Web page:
The Thailand Revenue Department has announced that Thailand and the USA have preliminarily agreed to a tax information sharing agreement. Pursuant to the agreement the Thai Revenue Department and the US Treasury will be required to share the financial information of both countries including banks, mutual funds and life insurance firms.
Thailand’s provision of information would assist with the US’s collection of information with regard to the enforcement of the Foreign Account Tax Compliance Act (FACTA).
FACTA is a US federal law which requires Americans, including those living abroad to file an annual report to the US Treasury Department, regarding any financial accounts or assets held in foreign countries.
There is no exception in FACTA for American expatriates who reside outside of the USA. In other words, US expats living abroad must provide a detailed accounting of their financial accounts and assets held in their country of residence (as well as other non-US assets).
Another 80 countries are in talks with the US regarding similar agreements for tax information sharing.
Randy Lee Essary, admitted that he has failed to pay any court-ordered child support for his son for more than eight years and owes $164,891.
Essary now faces a sentence of up to two years in federal prison without parole, plus a fine up to $250,000 and an order of restitution.
The case is significant insofar as it demonstrates that fleeing the US with the intent to avoid paying court ordered child support is a serious case and will be prosecuted by the US Federal authorities. Fleeing the US to avoid child support is a separate offense from the failure to pay child. The feeling case is covered by Federal jurisdiction,. whereas in most cases, child support is a state legal matter.
Federal agencies must reveal a memorandum that outlines the legal basis for assassinating Anwar al-Awlaki while the U.S. citizen was living Yemen, the 2nd Circuit unanimously ruled today according to Courthouse News.
Anwar al-Awlaki was living in Yemen when the CIA and Joint Special Operations Command bombed him and another U.S. citizen, al-Qaida propagandist Samir Khan, on Sept. 30, 2011. A separate strike killed al-Awlaki’s U.S. citizen son, 16-year-old Abdulrahman, weeks later.
Their families have recently lost a lawsuit to claim compensation as a result of the deaths, so this judgment is considered to be a miniature victory.
“The government can’t pretend that everything about the targeted killing program is a classified secret while senior officials selectively disclose information to paint the program in the most favorable light,” Jameel Jaffer, in charge of the ACLU Center for Democracy, said in an email. “The public has a right to know why the administration believes it can carry out targeted killings of American citizens who are located far away from any conventional battlefield.”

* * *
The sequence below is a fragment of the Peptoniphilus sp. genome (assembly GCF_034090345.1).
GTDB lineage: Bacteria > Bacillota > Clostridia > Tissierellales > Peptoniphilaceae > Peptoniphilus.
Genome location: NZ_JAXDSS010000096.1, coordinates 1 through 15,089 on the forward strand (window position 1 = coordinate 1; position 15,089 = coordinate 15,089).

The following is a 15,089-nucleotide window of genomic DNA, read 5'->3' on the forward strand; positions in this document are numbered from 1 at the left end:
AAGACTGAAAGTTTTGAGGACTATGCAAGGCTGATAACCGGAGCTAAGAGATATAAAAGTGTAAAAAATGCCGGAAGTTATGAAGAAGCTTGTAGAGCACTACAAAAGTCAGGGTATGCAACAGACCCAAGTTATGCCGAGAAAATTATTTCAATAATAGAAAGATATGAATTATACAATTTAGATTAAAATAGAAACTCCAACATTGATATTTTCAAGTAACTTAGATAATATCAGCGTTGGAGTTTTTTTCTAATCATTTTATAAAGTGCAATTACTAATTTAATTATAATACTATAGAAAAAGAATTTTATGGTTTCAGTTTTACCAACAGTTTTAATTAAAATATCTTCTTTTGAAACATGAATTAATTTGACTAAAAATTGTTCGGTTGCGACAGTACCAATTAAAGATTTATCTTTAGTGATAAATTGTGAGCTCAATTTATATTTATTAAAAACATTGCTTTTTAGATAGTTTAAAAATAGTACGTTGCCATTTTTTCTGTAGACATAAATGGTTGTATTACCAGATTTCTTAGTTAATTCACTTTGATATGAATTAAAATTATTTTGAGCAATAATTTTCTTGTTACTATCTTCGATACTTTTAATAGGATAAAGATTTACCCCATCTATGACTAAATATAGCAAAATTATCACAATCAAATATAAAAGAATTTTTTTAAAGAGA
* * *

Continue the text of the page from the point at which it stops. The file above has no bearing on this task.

The agencies also must provide information about why they refused to confirm or deny the existence of other documents.
A new act, recently passed by the U.S. Congress has given the US Government the power to block visas. It is thought the premise behind the Act is to block Hamid Aboutalebi, Iran’s newly appointed ambassador to the UN, from entering the United States reports CCTV English.
CCTV reports that the US is defending its decision for reasons of espionage and terrorism.
Iran has announced its decision to sue the US over the new law. The Islamic republic also said it has a number of options to take against Washington’s move.
The USA Today, reports that the New Hampshire state Senate voted on Thursday 17 April 2014 to repeal its anti-adultery law, by sending the bill to the Governor Maggie Hassan, who is thought likely to sign it into law. Under the present law, a convicted adulterer can be punished with a fine of up to USD 1,200.
“States’ anti-adultery laws are rarely enforced, a vestige of our country’s Puritanical beginnings”, says Naomi Cahn, a law professor at the George Washington University Law School.
States with anti-cheating laws generally define adultery as a married person having sexual intercourse with someone other than their spouse.
Adultery is not a criminal offense in Thailand, but it can be used as a ground to divorce a cheating spouse. Adultery is also a civil offense in Thailand meaning that an adulterer can be sued in Civil Court by an aggrieved spouse.